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The past few months have certainly seen its twists and turns when it comes to the looming “trade war” between the United States and China; in fact, on May 29, President Trump pivoted from a sort of temporary “cease-fire” to announce that the United States will impose a 25-percent tariff on $50 billion of “goods imported from China containing industrially significant technology.”

The White House says the final list of covered imports will be announced by June 15; however, thanks to a previously published list of products and technologies already targeted for proposed tariffs (outlined in great detail at http://ustr.gov/sites/default/files/files/Press/Releases/301FRN.pdf), the security industry should have a pretty good indication of what products will appear on the final list.

If the tariffs are eventually adopted, it will have a ripple effect across the security industry – with major effects on dealers, integrators, vendors and distributors. SD&Ihas delved deeply into this proposed tariff list and come up with the following list of affected products/product categories:

  • Video cameras (circuit boards/internal parts and lenses);
  • Batteries and UPS devices;
  • Fiber optic cable;
  • Coaxial connectors;
  • Media conversion and solid state media storage;
  • LED lighting;
  • Video monitors and displays;
  • Touchscreens; and
  • Helicopter parts (for aerial drones).

“The inclusion of many of these products will directly hurt U.S. companies by increasing the cost of key components needed to manufacture or integrate security systems,” Don Erickson, CEO of the Security Industry Association (SIA), wrote in a formal letter of opposition that was sent to the federal government. “In many cases, there are few if any realistic alternative sources that can be pursued without significant supply chain disruption.”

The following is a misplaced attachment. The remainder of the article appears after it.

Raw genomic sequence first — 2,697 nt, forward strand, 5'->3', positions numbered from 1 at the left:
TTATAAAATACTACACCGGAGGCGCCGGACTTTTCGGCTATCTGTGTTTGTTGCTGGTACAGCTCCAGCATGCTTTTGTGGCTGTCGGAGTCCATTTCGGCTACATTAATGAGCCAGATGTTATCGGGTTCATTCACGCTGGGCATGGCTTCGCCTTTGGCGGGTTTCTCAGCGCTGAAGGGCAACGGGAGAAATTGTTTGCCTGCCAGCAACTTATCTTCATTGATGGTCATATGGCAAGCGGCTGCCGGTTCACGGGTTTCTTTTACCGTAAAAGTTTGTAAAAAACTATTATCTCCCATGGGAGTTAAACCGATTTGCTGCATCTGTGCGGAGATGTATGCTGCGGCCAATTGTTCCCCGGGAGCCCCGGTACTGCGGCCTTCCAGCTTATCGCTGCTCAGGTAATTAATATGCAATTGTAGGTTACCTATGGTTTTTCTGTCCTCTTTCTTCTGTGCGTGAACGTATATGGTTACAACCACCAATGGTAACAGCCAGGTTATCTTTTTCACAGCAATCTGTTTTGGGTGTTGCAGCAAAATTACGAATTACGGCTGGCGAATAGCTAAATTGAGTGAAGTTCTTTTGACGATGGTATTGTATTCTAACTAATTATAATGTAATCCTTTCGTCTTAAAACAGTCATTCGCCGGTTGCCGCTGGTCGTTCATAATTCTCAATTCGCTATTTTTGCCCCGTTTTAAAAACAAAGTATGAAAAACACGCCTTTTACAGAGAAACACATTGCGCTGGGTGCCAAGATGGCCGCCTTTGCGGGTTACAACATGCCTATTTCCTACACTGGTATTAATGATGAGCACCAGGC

What would happen to our industry if all of these products coming from China cost 25 percent more than they do today?

“I can tell you for a fact that security integrators are not going to eat the 25 percent,” says Bill Bozeman, President and CEO of the PSA Security Network of integrators. “They will have to pass it through to the end-user in 95 percent of the cases. Even for the 5 percent who might eat those costs, it will only be a strategic move to gain market share – a loss leader type of mentality that some integrators and manufacturers utilize.

“The big question is, if that’s the case, will it impact sales growth,” Bozeman asks. “Products are only a certain percentage of the whole package, but if things go up, for example, 9-10 percent, will it have an impact on sales as things get more expensive?”

SIA maintains that any such threat to the costs of security products and components could have dire repercussions. “Imposition of tariffs on these products would have a significant negative impact on our industry’s ability to export and continue to grow in the United States, puts jobs at risk for U.S. workers, and will make it more difficult for our members to respond to U.S. customer demand – an issue which, for an industry striving to provide the most effective security and life safety solutions, has consequences that go well beyond the bottom-line,” Erickson wrote.

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